Truth is ever to be found in simplicity, and not in the multiplicity and confusion of things.Isaac Newton

A common example of a mechanical system that exhibits harmonic motion is the simple pendulum. A simple pendulum is an idealized system consisting of a bob of mass $m$ attached to a piece of string of length $L$. The equation of motion of this system is

$\displaystyle{ \dot{\theta}^2 =\frac{2 g}{L} \cos \theta + C \text{,} }$

where $C$ is a constant that is determined by the initial conditions of the pendulum. Two things to note about the differential equation above: 1) It is independent of mass $m$, and 2) it contains a useful parameter $g/L$ that the program will make use of as g_over_L. It is perhaps not surprising that the equation of motion is independent of mass since a simple laboratory experiment will reveal that altering the mass of the bob will have no effect on the period of the pendulum (more on the period in the Notes). Moreover, we can encode this fact into the algorithm by using Newton's second law in "reduced units" with a(i) = f_osc. This also has the advantage of reducing the number of operations the simulation needs to perform.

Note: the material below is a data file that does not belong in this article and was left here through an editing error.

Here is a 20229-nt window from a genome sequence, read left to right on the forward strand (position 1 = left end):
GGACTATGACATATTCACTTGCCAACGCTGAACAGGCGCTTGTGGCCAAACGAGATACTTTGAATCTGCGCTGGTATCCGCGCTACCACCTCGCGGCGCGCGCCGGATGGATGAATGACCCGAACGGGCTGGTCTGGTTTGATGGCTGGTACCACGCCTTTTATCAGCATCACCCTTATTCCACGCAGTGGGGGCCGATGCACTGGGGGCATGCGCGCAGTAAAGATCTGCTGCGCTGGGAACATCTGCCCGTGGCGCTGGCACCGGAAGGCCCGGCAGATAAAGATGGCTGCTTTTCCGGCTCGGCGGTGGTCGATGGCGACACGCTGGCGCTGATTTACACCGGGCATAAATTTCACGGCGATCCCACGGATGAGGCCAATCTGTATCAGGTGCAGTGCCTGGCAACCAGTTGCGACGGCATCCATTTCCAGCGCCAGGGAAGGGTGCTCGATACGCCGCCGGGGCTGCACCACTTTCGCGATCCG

The default parameters of this program generate a stable numerical solution when simulating large amplitude oscillations.

Reference

Boas, Mary. Mathematical Methods in the Physical Sciences. Wiley: John Wiley & Sons, 1983. 478.

Oscillations of a Pendulum

This program solves the equation for the total energy of a simple pendulum to illustrate conservation of mechanical energy for large oscillations.

$\displaystyle{ \frac{1}{2} m L^2 \left( \frac{\mathrm{d} \theta}{\mathrm{d} t} \right)^2 = m g L (\cos \theta - \cos \theta_0) }$

Current data point:

Legend: Angle (deg); Angular velocity (deg/sec); Energy (J)